Georgia Trend Daily – Aug. 1, 2019

Aug. 1, 2019 Augusta Chronicle

Vogtle plant work raises concerns from regulatory staff

Tom Corwin reports that work on completing two new nuclear reactors at Plant Vogtle is following an “aggressive” timeline toward completion in coming years but staff at the Georgia Public Service Commission say that plan comes with risks. Work continues on two new reactors at Plant Vogtle but staff at the Georgia Public Service Commission have concerns about how Southern Nuclear Co. and Georgia Power propose to complete the work to meet production deadlines in coming years.


Aug. 1, 2019 Georgia Trend – Exclusive!

FinTech Mecca

Mary Ann DeMuth reports that most of us never think about the technology – called FinTech – that enables us to conduct everyday financial transactions. We insert a credit card at the grocery store and later check our cash-back balance, buy a prepaid gift card for a birthday, have tolls automatically deducted from our Peach Pass account when we drive in Metro Atlanta’s express lanes, order products or services and pay our bills online.


Aug. 1, 2019 Atlanta Journal-Constitution

Verizon launches limited 5G mobile in Atlanta

Matt Kempner reports, as fast and revolutionary as 5G mobile data service is supposed to be, its early rollout by wireless carriers in Atlanta is spotty. Mobile giant Verizon announced Wednesday that it has launched its first 5G service in Georgia.


Aug. 1, 2019 Atlanta Business Chronicle

Atlanta’s Worldpay office has new parent company after $43B deal

Steve Watkins and Eric Mandel report that Worldpay’s Atlanta office has a new new parent company after Fidelity National Information Services Inc. completed its $43 billion acquisition deal of the payment processor. Jacksonville, Fla.-based FIS (NYSE: FIS) bought Worldpay Inc. (NYSE: WP) in the biggest of a series of mergers of large payment processing companies this year that also ranks as the fifth-largest acquisition of the year overall.


Aug. 1, 2019 Savannah Morning News

Savannah Music Festival contributes millions to economy in FY19

Katie Nussbaum reports that the Savannah Music Festival’s 30th season, which wrapped up in April, brought world-class acts to the city, including Ricky Skaggs, Katy Mattea and Sebastian Knauer, but it also brought thousands of visitors and millions of dollars in economic impact. According to the festival’s Year in Review report, paid attendance for the festival was 29,065, with 39 percent of those attendees coming from out of town, which resulted in 1.763 flights through the Savannah-Hilton Head International Airport and 8,916 room nights for out-of-town visitors.


Aug. 1, 2019 11 Alive

Report: Chick-fil-A could gain more than $1 billion in additional sales by opening on Sunday

Staff reports that Chick-fil-A could be foregoing more than $1 billion in sales when it closes on Sundays, according to one analysis. Using McDonald’s as a proxy, where he says the restaurant does about 15 percent of its sales on Sunday, USA Today’s Douglas A. McIntyre estimates that Chick-fil-A could gain as much as $1.2 billion annually in sales if it stayed open the extra day.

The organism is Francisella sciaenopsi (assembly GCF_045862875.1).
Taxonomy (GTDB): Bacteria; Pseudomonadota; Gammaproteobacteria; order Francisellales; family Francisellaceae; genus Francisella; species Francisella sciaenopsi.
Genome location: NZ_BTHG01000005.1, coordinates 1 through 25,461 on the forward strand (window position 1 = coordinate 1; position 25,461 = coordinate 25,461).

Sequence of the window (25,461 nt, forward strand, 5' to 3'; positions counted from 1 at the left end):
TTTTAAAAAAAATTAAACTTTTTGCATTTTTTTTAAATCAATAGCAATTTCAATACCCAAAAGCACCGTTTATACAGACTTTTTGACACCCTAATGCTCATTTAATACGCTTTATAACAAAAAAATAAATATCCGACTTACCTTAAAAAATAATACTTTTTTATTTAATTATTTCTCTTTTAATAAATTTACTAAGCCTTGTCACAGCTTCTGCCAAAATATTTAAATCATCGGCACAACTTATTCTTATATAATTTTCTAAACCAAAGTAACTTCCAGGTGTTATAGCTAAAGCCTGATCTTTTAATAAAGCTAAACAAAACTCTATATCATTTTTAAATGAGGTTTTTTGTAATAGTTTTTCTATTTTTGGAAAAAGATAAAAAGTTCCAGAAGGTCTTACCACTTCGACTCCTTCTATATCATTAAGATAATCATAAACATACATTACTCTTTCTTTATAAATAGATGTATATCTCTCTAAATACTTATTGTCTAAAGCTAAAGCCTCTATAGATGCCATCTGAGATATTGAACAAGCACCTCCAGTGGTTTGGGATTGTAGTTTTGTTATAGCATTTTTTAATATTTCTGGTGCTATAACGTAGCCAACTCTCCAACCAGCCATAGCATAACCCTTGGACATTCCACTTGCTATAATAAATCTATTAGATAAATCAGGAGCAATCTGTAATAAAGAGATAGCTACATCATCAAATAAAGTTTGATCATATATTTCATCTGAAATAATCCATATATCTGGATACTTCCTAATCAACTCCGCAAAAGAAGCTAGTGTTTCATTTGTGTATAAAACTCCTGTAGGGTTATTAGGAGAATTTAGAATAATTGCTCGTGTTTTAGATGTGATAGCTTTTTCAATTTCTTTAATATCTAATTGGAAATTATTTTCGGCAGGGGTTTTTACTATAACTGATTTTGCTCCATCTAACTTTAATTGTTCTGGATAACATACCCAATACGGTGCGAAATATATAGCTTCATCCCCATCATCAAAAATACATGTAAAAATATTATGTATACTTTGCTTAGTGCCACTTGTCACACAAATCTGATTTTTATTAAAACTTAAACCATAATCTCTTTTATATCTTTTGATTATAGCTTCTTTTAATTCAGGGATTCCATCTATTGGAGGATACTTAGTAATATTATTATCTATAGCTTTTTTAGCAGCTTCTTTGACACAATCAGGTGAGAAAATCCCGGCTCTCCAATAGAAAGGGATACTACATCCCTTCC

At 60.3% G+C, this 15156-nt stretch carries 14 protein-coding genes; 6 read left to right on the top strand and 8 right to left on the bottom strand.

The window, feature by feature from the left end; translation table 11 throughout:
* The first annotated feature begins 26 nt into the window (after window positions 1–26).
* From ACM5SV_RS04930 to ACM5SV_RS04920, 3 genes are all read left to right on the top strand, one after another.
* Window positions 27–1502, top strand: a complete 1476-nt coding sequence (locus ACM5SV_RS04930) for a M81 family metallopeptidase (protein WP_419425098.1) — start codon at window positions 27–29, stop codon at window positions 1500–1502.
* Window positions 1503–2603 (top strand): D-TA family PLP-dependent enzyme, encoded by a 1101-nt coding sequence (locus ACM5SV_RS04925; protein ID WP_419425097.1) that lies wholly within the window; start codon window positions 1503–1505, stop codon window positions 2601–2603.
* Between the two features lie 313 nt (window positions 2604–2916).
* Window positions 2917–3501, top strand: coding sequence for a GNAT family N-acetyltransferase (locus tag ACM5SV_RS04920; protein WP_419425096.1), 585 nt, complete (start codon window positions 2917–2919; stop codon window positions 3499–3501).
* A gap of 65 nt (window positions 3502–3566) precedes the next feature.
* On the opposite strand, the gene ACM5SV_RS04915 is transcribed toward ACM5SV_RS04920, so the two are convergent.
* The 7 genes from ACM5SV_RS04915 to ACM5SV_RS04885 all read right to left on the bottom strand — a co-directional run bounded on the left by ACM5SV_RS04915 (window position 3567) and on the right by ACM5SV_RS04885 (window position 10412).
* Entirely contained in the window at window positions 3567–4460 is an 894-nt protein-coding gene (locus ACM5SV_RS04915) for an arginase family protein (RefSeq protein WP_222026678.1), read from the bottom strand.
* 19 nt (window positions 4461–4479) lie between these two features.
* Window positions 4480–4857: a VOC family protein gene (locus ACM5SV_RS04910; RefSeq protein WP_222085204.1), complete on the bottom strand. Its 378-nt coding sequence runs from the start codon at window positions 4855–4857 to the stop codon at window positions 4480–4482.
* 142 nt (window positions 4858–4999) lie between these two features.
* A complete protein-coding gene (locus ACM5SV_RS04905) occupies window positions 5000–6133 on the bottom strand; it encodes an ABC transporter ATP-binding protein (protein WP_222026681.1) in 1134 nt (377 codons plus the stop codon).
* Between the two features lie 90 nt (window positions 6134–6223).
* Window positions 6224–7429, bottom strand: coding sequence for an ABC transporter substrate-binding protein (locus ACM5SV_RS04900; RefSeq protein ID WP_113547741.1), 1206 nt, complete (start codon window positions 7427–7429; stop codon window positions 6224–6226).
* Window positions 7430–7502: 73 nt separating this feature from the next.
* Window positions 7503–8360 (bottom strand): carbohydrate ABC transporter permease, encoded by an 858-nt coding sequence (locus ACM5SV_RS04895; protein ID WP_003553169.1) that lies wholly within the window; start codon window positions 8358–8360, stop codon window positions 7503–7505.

Aug. 1, 2019 Rome News-Tribune

Southeastern Mills opens up new research and development facility

Doug Walker reports that community leaders in Rome huddled under the shade of a tent off East Third Street on Wednesday for ceremonies to open the new Southeastern Mills Innovation Center. Tom Reynolds, vice president for technical services at SEM, told a large crowd that the new Innovation Center includes a culinary kitchen, a large food service laboratory, and houses the SEM quality assurance and regulatory assurance units as well as the basic product development team.


Aug. 1, 2019 Brunswick News

Oyster farming regs still in development

Wes Wolfe reports that there’s been progress on developing the process for legal oyster farming in Georgia, but it still has some ways to go. NOAA Sea Grant and the National Sea Grant Law Center — with Georgia Sea Grant and the UGA Carl Vinson Institute of Government — conducted a seminar Wednesday going over new shellfish law.


Aug. 1, 2019 Daily Report

State Claims No ‘Relevant’ Evidence Was Destroyed in Paper Ballot Case

Robin McDonald reports that Georgia Secretary of State Brad Raffensperger’s office denies it destroyed evidence in a legal fight seeking to force the state to conduct future elections with paper ballots. Lawyers defending Raffensperger and the state Board of Elections called last week’s allegations that state personnel destroyed evidence “a desperate attempt to distract the court and the public” from what they claim is “a complete lack of evidence of any actual compromise of Georgia’s election system.”


Aug. 1, 2019 GPB

Georgia Touts Federal Election Data On Voter Registration

Rickey Bevington and Stephen Fowler report, there’s a new report from the federal government that has some surprising data about last fall’s election. According to the latest Election Administration and Voting Survey, Georgia led the nation in automated voter registration and accepted a higher percentage of absentee and provisional ballots than previous years.


Aug. 1, 2019 Atlanta Journal-Constitution

Georgia gets bad news on Medicaid waiver funding

Arielle Hart reports that Georgia leaders’ hopes to get the federal government to pay almost all the costs of providing Medicaid coverage to more people appear to be dashed. And if the state budget is forced to shoulder more of the financial burden of its new Medicaid plan, that raises the question whether the plan will be forced to do less and cover fewer people.


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